Schalk Brits has retired from rugby for the second time – and this time it will be for good as the oldest member of the Springboks squad is bowing out at the top following World Cup success in Japan.
It was 2018 when the now 38-year-old was tempted out of retirement by Rassie Erasmus. He hadn’t featured for the Springboks since the 2015 World Cup but was convinced by Erasmus to give it one last whirl following a stellar career where he fleetingly played for South Africa but starred at a multitude of club sides such as the Lions, Bulls, Stormers and Saracens.
Speaking about his latest departure, Brits told the South African Rugby website: “I was happy and content with my career when I decided to retire at the end of the English season in 2018 and I was on holiday with my family in Ibiza when I got a text message from Rassie Erasmus, but at first I thought it was Vincent Koch playing a joke.
“When I realised it was really Rassie, I decided to give it one last shot and ended up playing for the Bulls, something I never thought would happen as a born-and-bred Capetonian, but I loved my time in Pretoria and we had a good season as well.
“Playing in Pretoria was tough on my family, but I’ve not regretted it for one day as it gave me a shot at playing for the Boks again. It was a season of sacrifice, but it was worth it.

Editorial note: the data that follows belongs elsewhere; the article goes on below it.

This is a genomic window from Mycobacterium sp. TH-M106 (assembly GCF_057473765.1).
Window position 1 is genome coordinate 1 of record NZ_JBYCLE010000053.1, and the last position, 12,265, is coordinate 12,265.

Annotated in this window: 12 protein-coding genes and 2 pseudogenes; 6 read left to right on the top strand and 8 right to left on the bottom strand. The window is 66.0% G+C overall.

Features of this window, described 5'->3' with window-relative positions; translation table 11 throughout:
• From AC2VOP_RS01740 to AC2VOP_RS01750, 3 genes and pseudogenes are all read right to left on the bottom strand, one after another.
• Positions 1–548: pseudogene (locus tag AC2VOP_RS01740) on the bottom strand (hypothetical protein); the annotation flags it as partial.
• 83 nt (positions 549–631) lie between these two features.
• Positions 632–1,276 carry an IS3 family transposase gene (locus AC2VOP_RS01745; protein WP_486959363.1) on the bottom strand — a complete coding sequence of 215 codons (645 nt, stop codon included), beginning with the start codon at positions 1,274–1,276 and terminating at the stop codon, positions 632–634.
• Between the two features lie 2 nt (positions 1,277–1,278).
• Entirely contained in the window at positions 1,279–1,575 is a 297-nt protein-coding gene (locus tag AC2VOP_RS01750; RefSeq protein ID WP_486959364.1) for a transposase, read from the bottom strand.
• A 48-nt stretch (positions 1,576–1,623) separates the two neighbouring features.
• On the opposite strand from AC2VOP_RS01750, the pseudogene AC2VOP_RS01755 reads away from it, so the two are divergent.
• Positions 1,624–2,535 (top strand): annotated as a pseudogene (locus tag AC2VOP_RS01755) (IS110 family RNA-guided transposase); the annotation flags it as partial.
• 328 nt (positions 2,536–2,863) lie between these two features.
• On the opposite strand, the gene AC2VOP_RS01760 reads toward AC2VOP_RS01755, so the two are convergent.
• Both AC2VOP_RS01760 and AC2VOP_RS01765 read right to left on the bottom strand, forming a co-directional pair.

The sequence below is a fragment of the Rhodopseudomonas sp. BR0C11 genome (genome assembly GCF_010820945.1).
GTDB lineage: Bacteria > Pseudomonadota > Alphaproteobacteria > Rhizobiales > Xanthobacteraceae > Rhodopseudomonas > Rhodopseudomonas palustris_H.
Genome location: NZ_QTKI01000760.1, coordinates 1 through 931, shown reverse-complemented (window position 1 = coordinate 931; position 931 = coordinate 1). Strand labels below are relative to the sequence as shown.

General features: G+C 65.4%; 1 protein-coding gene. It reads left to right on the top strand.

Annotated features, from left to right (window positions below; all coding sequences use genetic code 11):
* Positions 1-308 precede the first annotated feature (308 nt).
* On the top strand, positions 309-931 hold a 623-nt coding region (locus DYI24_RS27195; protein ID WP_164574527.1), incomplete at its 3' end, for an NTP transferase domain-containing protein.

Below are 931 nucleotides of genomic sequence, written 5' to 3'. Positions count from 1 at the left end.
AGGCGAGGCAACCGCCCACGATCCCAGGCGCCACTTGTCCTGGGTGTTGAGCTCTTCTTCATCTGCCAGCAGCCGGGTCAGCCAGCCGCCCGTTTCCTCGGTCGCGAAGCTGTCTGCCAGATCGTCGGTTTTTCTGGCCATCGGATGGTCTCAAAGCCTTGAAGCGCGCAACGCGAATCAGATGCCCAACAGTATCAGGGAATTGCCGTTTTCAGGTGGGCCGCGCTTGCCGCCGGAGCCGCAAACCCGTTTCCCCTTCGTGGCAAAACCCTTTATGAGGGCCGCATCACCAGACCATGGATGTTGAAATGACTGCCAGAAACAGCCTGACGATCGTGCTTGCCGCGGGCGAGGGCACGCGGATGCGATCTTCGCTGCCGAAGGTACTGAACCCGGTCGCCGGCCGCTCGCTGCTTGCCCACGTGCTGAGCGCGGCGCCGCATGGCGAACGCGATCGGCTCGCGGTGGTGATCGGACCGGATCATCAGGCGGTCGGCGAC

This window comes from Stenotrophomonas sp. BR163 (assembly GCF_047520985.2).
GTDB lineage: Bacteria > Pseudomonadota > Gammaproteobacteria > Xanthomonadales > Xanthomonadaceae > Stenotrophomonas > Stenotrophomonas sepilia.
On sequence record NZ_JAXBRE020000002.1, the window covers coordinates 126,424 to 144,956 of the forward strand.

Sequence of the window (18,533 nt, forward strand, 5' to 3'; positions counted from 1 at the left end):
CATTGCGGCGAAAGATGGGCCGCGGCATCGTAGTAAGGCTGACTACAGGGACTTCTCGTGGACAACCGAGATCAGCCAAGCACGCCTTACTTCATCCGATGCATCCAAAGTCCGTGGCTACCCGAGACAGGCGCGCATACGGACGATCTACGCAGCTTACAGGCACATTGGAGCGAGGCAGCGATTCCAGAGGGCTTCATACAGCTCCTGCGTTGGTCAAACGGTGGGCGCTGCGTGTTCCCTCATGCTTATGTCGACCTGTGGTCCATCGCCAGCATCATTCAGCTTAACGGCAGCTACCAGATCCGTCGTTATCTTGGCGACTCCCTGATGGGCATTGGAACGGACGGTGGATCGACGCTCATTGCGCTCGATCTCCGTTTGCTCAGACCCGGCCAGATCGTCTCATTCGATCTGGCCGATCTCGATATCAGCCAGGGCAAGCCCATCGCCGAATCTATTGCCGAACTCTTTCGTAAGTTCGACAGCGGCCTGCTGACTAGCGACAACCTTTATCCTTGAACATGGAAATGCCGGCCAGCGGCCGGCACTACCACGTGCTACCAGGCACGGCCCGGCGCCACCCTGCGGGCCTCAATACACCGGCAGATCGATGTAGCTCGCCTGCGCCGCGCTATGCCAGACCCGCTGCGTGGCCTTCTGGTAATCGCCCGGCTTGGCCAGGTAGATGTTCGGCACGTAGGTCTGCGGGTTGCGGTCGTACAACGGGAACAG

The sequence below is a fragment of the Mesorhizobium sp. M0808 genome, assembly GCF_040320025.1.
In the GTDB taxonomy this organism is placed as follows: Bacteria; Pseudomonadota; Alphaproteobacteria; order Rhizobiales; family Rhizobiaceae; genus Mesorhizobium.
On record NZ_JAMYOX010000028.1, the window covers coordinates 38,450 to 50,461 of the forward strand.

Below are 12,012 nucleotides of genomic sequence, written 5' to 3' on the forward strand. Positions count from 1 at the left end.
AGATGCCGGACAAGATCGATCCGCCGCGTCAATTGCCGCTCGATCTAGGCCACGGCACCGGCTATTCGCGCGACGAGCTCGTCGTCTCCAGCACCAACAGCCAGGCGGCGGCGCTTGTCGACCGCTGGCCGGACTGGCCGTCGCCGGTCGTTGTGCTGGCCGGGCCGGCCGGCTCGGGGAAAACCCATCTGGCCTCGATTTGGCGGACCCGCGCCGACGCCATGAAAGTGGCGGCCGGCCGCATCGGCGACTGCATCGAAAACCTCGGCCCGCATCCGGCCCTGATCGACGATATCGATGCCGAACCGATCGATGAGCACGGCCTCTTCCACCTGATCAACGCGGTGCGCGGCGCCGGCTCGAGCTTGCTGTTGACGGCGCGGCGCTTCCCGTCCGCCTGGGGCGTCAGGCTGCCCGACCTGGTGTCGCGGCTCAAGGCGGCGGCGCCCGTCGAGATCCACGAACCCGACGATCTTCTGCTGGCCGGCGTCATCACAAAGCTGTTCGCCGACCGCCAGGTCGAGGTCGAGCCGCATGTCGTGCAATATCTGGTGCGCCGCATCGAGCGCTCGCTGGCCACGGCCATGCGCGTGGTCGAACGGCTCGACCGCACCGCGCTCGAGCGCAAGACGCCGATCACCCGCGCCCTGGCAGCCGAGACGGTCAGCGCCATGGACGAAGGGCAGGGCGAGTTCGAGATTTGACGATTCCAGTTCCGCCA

(Continue reading below…)
“When we saw Rassie’s plan – and everyone bought in – we knew what we could achieve and all of us worked towards that goal. Everyone knew their roles and how much hard work it would take, and we got stuck in. As a squad, we spent a lot of time together and it was unbelievable being part of this experience.”
Britz only ever played 15 Test matches in a 12-season career, but he has left as a World Cup winner with the warm praise of Erasmus ringing in his ears.
? Ever-smiling @SchalkBrits says goodbye
? Bok captain and RWC winner retires … again
? "This was about the journey, experiences and making memories."
— Springboks (@Springboks) November 13, 2019
“Schalk was an invaluable member of our squad and someone who not only lifted the spirit among the players but set an example with his professionalism and superb work-rate throughout the last two seasons,” said Erasmus.
“He came in with one goal in mind and that was to make the Springboks successful, putting aside his own ambitions and selflessly working for the greater good of the team, as player and mentor to younger squad members.
“To say Schalk is a team player would be underestimating the massive role he played in our success, and for that, I can only thank him.”
WATCH: Crusaders coach Scott Robertson opens up on losing Tony Brown’s support for the top All Blacks role
Sign up to our mailing list here and we’ll keep you up to the minute with weekly updates from the world of rugby.